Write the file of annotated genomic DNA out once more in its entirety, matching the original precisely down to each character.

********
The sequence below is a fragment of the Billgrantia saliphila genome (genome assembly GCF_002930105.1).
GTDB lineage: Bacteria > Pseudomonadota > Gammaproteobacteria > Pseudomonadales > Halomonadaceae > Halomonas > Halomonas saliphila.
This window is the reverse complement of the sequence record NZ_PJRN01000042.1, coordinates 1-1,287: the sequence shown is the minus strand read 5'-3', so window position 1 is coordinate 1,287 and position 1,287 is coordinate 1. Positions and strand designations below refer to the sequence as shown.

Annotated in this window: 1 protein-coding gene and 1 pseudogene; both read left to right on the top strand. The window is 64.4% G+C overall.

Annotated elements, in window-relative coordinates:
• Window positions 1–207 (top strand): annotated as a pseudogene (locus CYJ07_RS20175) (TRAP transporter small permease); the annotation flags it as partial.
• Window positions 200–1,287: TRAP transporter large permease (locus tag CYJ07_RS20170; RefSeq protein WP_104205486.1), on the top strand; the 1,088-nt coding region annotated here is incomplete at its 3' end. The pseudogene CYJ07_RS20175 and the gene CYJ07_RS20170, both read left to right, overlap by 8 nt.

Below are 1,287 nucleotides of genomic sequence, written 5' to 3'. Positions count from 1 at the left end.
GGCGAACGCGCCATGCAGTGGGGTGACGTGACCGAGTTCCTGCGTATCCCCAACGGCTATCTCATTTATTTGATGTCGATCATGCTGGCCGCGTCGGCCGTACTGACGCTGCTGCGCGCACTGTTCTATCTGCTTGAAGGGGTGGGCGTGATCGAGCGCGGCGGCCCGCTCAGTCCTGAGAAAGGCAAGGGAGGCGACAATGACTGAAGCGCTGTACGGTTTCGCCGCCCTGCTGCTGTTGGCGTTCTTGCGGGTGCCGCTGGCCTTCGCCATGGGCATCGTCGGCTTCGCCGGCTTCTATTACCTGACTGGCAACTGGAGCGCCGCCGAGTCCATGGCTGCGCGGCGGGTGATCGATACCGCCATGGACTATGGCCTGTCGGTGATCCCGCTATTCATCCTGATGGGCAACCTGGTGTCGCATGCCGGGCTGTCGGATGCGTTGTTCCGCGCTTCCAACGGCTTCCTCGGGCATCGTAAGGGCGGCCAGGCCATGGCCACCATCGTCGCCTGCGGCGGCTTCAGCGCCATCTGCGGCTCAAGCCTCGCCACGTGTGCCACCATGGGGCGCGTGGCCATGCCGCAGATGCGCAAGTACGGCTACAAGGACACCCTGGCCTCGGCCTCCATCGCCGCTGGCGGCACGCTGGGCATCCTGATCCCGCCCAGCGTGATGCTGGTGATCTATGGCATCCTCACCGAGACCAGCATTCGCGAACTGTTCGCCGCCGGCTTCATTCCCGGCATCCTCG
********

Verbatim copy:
The sequence below is a fragment of the Billgrantia saliphila genome (genome assembly GCF_002930105.1).
GTDB lineage: Bacteria > Pseudomonadota > Gammaproteobacteria > Pseudomonadales > Halomonadaceae > Halomonas > Halomonas saliphila.
This window is the reverse complement of the sequence record NZ_PJRN01000042.1, coordinates 1-1,287: the sequence shown is the minus strand read 5'-3', so window position 1 is coordinate 1,287 and position 1,287 is coordinate 1. Positions and strand designations below refer to the sequence as shown.

Annotated in this window: 1 protein-coding gene and 1 pseudogene; both read left to right on the top strand. The window is 64.4% G+C overall.

Annotated elements, in window-relative coordinates:
• Window positions 1–207 (top strand): annotated as a pseudogene (locus CYJ07_RS20175) (TRAP transporter small permease); the annotation flags it as partial.
• Window positions 200–1,287: TRAP transporter large permease (locus tag CYJ07_RS20170; RefSeq protein WP_104205486.1), on the top strand; the 1,088-nt coding region annotated here is incomplete at its 3' end. The pseudogene CYJ07_RS20175 and the gene CYJ07_RS20170, both read left to right, overlap by 8 nt.

Below are 1,287 nucleotides of genomic sequence, written 5' to 3'. Positions count from 1 at the left end.
GGCGAACGCGCCATGCAGTGGGGTGACGTGACCGAGTTCCTGCGTATCCCCAACGGCTATCTCATTTATTTGATGTCGATCATGCTGGCCGCGTCGGCCGTACTGACGCTGCTGCGCGCACTGTTCTATCTGCTTGAAGGGGTGGGCGTGATCGAGCGCGGCGGCCCGCTCAGTCCTGAGAAAGGCAAGGGAGGCGACAATGACTGAAGCGCTGTACGGTTTCGCCGCCCTGCTGCTGTTGGCGTTCTTGCGGGTGCCGCTGGCCTTCGCCATGGGCATCGTCGGCTTCGCCGGCTTCTATTACCTGACTGGCAACTGGAGCGCCGCCGAGTCCATGGCTGCGCGGCGGGTGATCGATACCGCCATGGACTATGGCCTGTCGGTGATCCCGCTATTCATCCTGATGGGCAACCTGGTGTCGCATGCCGGGCTGTCGGATGCGTTGTTCCGCGCTTCCAACGGCTTCCTCGGGCATCGTAAGGGCGGCCAGGCCATGGCCACCATCGTCGCCTGCGGCGGCTTCAGCGCCATCTGCGGCTCAAGCCTCGCCACGTGTGCCACCATGGGGCGCGTGGCCATGCCGCAGATGCGCAAGTACGGCTACAAGGACACCCTGGCCTCGGCCTCCATCGCCGCTGGCGGCACGCTGGGCATCCTGATCCCGCCCAGCGTGATGCTGGTGATCTATGGCATCCTCACCGAGACCAGCATTCGCGAACTGTTCGCCGCCGGCTTCATTCCCGGCATCCTCG